EXAMPLE 9 Synthesis of 4-Mercapto-d-t-Butyl-o-Cresol A 5-liter flask was charged with 419.3 g. of 4-thiocyano- 6-t-butyl-o-cresol and ca. 2 liters of ammonia. The reaction temperature was kept at 35 by Dry Ice-acetone cooling, and 132 g. of sodium was added over a period of 77 minutes. Initially, the reaction mixture was a light slurry, easily stirred, which eventually became a lightyellow clear solution. Toward the end of the reaction, salts began to precipitate; then a deep blue color appeared which remained after /2 hour. Five milliliters of methanol was added to discharge the color, and the ammonia was evaporated. The residual salts were taken up in a liter of water, and the solution was acidified with a total of 1775 ml. of concentrated aqueous HCl added dropwise with stirring and cooling (16-40 C.) The oil which separated was taken up in ether, and the solution was Washed with brine and dried over MgSO The ether was removed, and the product was distilled on a Vigreux column at reduced pressure. The 4-mercapto-6-t-butyl-ocresol was recovered in 88% yield.
EXAMPLE 10 Hydrogenolysis of 6-TIziocyan0-4-t-Butyl-o-Cresol Crude 6-thiocyano-4-t-butyl-o-cresol (16.7 g.; 0.0755 mole, est.) obtained as an amber, glassy material from the thiocyanation of 4-t-butyl-o-cresol, was cooled to 30 C. and broken into small particles, which were then slurried in 100 m1. of liquid ammonia. Over a two-hour period, 5.2 g. of sodium (0.226 mole) was added until a deep blue coloration persisted for one-half hour. A few milliliters of methanol was added to consume excess sodium, and the ammonia was then distilled off at atmospheric pressure. Dilute hydrochloric acid was added to free the mercaptophenol, which was extracted with ether, dried over magnesium sulfate, and distilled. The yield of 6-mercapto-4-t-butyl-o-cresol was 53%.
8 EXAMPLE 11 Reduction of 4-Thi0cyan0-2,6-Di-t-Butylphenol Crude 4-thiocyan0-2,6-di-t-butylphenol (325 g.) obtained from the thiocyanation of 2,6-di-t-butylphenol, in the form of a yellow powdered solid was charged to a 2-liter, 3-necked flask. Approximately l-liter of liquid ammonia was added with stirring to form an easily stirred slurry. The starting material appeared to be fairly soluble in ammonia. Then 85.5 g. of sodium was added in ca. 2 g. pieces over a period of 2 /2 hours. The sodium reacted very rapidly throughout. The heat of reaction was removed through the flask by means of a Dry Iceacetone bath (40 C.), maintaining a reaction temperature of -35 maximum, rather than by use of reflux in order to avoid severe frothing. During the reaction, the initial slurry became a clear solution. The final piece of sodium added resulted in a persistent blue color. The ammonia was evaporated, water was added, and the solution was acidified and extracted with ether. The ethereal solution was distilled at reduced pressure. There were obtained 255 g. of 4-mercapto-2,6-di-t-butylphenol and 10 g. of unreacted 2,6-di-t-butylphenol. The over-all cor1- version was 96%. Yield of 4-mercapto-2,6-di-t-butylphenol based on converted material was 89%.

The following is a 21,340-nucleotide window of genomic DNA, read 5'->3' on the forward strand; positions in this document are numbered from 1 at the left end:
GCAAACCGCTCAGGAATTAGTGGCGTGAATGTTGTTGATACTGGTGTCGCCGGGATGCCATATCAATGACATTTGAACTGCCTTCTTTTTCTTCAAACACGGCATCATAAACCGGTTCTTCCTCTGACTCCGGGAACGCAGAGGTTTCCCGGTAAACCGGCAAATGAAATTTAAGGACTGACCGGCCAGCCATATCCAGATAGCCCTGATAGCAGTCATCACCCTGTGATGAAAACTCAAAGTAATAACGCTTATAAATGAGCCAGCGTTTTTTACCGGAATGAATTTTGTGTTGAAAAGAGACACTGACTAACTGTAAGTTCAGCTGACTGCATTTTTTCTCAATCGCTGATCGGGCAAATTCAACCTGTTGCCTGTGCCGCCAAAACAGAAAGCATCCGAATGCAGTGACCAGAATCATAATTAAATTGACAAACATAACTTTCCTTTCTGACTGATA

EXAMPLE 12 Preparation of 6-Zl4ercapt0-2,4-Di-t-Bmylplzenol ([1) Preparation of 6-tlziocyan0-2,4-di-t-butylphen0l.- Chlorine 35.5 g. (0.5 mole) was added in /2 hour to a mixture consisting of 103 g. (0.5 mole) 2,4-di-t-butylphenol, 78.3 g. (1.0 mole) ammonium thioeyanate, and 250 ml. sulfur dioxide at a temperature of 20 to -5 C. Following reaction, the sulfur dioxide was removed by distillation, and 300 ml. ether was added with stirring. The resulting slurry was filtered, and the ethereal filtrate was treated with anhydrous ammonia to precipitate the thiocyanic acid as ammonium thiocyanate. After refiltration, the clear amber filtrate was distilled to C. at reduced pressure to remove ether. The residue, 6- thiocyano-2,4-di-t-butylphenol, obtained as a reddish glass, weighed g. (theoretic yield, 131.5 g.).
(b) Hydrogenolysis of 6-1/1iocyan0-2,4-di-t-bulylphen0l.-Sodium (17.3 g.; 0.75 mole) was dissolved in 250 ml. of liquid ammonia at -40 C. Crude 6-thiocyano- 2,4-di-t-butylphenol (68.1 g.; 0.258 mole) was added incrementally over 4.5 hours until the blue color disappeared. The ammonia was distilled off, and 200 ml. of dilute hydrochloric acid was added to free the mercapto phenol. The resulting emulsion was extracted with two ZOO-ml. portions of toluene, and the extracts were water washed, dried over magnesium sulfate and distilled at reduced pressure. The 6-mercapto-2,4-di-t-butylphenol was obtained as a very light yellow viscous oil weighing 60 g. (theoretical 61.6 g.).